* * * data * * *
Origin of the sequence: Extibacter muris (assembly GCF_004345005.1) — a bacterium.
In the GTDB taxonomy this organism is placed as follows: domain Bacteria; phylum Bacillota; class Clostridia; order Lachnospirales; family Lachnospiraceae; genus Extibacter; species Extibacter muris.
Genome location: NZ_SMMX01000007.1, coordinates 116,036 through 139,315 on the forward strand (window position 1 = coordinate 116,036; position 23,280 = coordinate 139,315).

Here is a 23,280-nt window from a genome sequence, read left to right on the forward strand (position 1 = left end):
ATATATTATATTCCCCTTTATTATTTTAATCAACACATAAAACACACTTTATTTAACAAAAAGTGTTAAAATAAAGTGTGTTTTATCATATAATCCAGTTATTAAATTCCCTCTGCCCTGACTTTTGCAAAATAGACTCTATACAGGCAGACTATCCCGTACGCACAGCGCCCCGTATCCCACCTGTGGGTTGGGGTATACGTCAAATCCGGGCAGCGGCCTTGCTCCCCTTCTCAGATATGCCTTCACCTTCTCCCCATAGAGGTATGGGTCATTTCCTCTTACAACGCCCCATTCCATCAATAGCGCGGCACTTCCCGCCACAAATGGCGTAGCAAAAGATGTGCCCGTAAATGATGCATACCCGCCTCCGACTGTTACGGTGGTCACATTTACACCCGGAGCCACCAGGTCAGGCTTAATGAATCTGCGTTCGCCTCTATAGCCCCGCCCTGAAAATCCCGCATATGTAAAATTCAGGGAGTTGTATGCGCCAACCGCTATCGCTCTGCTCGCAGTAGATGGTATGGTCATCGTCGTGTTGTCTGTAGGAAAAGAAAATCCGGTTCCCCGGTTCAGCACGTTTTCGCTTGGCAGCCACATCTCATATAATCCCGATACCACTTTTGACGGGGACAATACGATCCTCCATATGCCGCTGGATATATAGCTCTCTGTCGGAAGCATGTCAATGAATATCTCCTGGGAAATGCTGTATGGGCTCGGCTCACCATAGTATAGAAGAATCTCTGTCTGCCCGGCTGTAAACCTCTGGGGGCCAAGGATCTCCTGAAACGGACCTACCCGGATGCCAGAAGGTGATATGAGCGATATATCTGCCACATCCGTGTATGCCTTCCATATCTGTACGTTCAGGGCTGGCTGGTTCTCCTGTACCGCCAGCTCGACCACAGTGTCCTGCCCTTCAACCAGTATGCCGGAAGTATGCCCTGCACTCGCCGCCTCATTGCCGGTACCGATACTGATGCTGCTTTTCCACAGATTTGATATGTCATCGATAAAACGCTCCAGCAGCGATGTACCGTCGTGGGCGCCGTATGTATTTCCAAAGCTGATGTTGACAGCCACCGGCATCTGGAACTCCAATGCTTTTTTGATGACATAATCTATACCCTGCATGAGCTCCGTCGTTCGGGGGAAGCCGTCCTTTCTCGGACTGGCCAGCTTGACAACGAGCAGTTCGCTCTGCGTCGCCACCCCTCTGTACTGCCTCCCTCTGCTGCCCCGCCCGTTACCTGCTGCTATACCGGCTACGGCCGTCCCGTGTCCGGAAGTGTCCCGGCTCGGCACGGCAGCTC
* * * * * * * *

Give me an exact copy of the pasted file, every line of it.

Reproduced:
Origin of the sequence: Extibacter muris (assembly GCF_004345005.1) — a bacterium.
In the GTDB taxonomy this organism is placed as follows: domain Bacteria; phylum Bacillota; class Clostridia; order Lachnospirales; family Lachnospiraceae; genus Extibacter; species Extibacter muris.
Genome location: NZ_SMMX01000007.1, coordinates 116,036 through 139,315 on the forward strand (window position 1 = coordinate 116,036; position 23,280 = coordinate 139,315).

Here is a 23,280-nt window from a genome sequence, read left to right on the forward strand (position 1 = left end):
ATATATTATATTCCCCTTTATTATTTTAATCAACACATAAAACACACTTTATTTAACAAAAAGTGTTAAAATAAAGTGTGTTTTATCATATAATCCAGTTATTAAATTCCCTCTGCCCTGACTTTTGCAAAATAGACTCTATACAGGCAGACTATCCCGTACGCACAGCGCCCCGTATCCCACCTGTGGGTTGGGGTATACGTCAAATCCGGGCAGCGGCCTTGCTCCCCTTCTCAGATATGCCTTCACCTTCTCCCCATAGAGGTATGGGTCATTTCCTCTTACAACGCCCCATTCCATCAATAGCGCGGCACTTCCCGCCACAAATGGCGTAGCAAAAGATGTGCCCGTAAATGATGCATACCCGCCTCCGACTGTTACGGTGGTCACATTTACACCCGGAGCCACCAGGTCAGGCTTAATGAATCTGCGTTCGCCTCTATAGCCCCGCCCTGAAAATCCCGCATATGTAAAATTCAGGGAGTTGTATGCGCCAACCGCTATCGCTCTGCTCGCAGTAGATGGTATGGTCATCGTCGTGTTGTCTGTAGGAAAAGAAAATCCGGTTCCCCGGTTCAGCACGTTTTCGCTTGGCAGCCACATCTCATATAATCCCGATACCACTTTTGACGGGGACAATACGATCCTCCATATGCCGCTGGATATATAGCTCTCTGTCGGAAGCATGTCAATGAATATCTCCTGGGAAATGCTGTATGGGCTCGGCTCACCATAGTATAGAAGAATCTCTGTCTGCCCGGCTGTAAACCTCTGGGGGCCAAGGATCTCCTGAAACGGACCTACCCGGATGCCAGAAGGTGATATGAGCGATATATCTGCCACATCCGTGTATGCCTTCCATATCTGTACGTTCAGGGCTGGCTGGTTCTCCTGTACCGCCAGCTCGACCACAGTGTCCTGCCCTTCAACCAGTATGCCGGAAGTATGCCCTGCACTCGCCGCCTCATTGCCGGTACCGATACTGATGCTGCTTTTCCACAGATTTGATATGTCATCGATAAAACGCTCCAGCAGCGATGTACCGTCGTGGGCGCCGTATGTATTTCCAAAGCTGATGTTGACAGCCACCGGCATCTGGAACTCCAATGCTTTTTTGATGACATAATCTATACCCTGCATGAGCTCCGTCGTTCGGGGGAAGCCGTCCTTTCTCGGACTGGCCAGCTTGACAACGAGCAGTTCGCTCTGCGTCGCCACCCCTCTGTACTGCCTCCCTCTGCTGCCCCGCCCGTTACCTGCTGCTATACCGGCTACGGCCGTCCCGTGTCCGGAAGTGTCCCGGCTCGGCACGGCAGCTC